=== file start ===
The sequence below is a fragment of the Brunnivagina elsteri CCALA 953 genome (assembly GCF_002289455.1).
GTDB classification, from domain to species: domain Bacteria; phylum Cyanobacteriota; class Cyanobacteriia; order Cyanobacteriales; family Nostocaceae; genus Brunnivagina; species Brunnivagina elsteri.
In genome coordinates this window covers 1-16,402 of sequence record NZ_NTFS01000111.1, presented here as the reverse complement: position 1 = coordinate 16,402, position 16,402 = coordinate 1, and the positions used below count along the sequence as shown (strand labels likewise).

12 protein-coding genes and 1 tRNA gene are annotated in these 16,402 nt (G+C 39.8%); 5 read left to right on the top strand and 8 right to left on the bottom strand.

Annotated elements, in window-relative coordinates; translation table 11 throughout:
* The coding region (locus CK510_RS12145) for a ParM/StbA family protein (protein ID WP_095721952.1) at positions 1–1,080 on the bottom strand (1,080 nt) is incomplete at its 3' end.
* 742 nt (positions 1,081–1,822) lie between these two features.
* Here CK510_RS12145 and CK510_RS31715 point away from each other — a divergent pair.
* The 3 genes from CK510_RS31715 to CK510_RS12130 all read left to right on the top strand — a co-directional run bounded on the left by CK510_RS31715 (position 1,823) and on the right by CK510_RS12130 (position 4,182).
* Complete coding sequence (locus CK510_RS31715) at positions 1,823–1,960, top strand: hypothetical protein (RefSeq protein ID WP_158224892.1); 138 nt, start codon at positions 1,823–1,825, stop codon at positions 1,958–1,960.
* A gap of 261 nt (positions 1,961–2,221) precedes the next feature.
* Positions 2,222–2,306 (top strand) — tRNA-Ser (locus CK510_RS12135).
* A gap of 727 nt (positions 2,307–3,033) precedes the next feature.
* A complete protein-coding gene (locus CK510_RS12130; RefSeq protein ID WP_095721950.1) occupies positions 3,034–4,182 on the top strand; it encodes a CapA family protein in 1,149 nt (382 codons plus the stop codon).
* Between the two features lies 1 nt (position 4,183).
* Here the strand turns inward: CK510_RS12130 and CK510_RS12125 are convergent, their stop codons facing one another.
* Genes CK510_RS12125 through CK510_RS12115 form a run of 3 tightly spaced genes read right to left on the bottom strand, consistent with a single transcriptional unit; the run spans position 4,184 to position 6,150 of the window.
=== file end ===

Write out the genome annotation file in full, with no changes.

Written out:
The sequence below is a fragment of the Brunnivagina elsteri CCALA 953 genome (assembly GCF_002289455.1).
GTDB classification, from domain to species: domain Bacteria; phylum Cyanobacteriota; class Cyanobacteriia; order Cyanobacteriales; family Nostocaceae; genus Brunnivagina; species Brunnivagina elsteri.
In genome coordinates this window covers 1-16,402 of sequence record NZ_NTFS01000111.1, presented here as the reverse complement: position 1 = coordinate 16,402, position 16,402 = coordinate 1, and the positions used below count along the sequence as shown (strand labels likewise).

12 protein-coding genes and 1 tRNA gene are annotated in these 16,402 nt (G+C 39.8%); 5 read left to right on the top strand and 8 right to left on the bottom strand.

Annotated elements, in window-relative coordinates; translation table 11 throughout:
* The coding region (locus CK510_RS12145) for a ParM/StbA family protein (protein ID WP_095721952.1) at positions 1–1,080 on the bottom strand (1,080 nt) is incomplete at its 3' end.
* 742 nt (positions 1,081–1,822) lie between these two features.
* Here CK510_RS12145 and CK510_RS31715 point away from each other — a divergent pair.
* The 3 genes from CK510_RS31715 to CK510_RS12130 all read left to right on the top strand — a co-directional run bounded on the left by CK510_RS31715 (position 1,823) and on the right by CK510_RS12130 (position 4,182).
* Complete coding sequence (locus CK510_RS31715) at positions 1,823–1,960, top strand: hypothetical protein (RefSeq protein ID WP_158224892.1); 138 nt, start codon at positions 1,823–1,825, stop codon at positions 1,958–1,960.
* A gap of 261 nt (positions 1,961–2,221) precedes the next feature.
* Positions 2,222–2,306 (top strand) — tRNA-Ser (locus CK510_RS12135).
* A gap of 727 nt (positions 2,307–3,033) precedes the next feature.
* A complete protein-coding gene (locus CK510_RS12130; RefSeq protein ID WP_095721950.1) occupies positions 3,034–4,182 on the top strand; it encodes a CapA family protein in 1,149 nt (382 codons plus the stop codon).
* Between the two features lies 1 nt (position 4,183).
* Here the strand turns inward: CK510_RS12130 and CK510_RS12125 are convergent, their stop codons facing one another.
* Genes CK510_RS12125 through CK510_RS12115 form a run of 3 tightly spaced genes read right to left on the bottom strand, consistent with a single transcriptional unit; the run spans position 4,184 to position 6,150 of the window.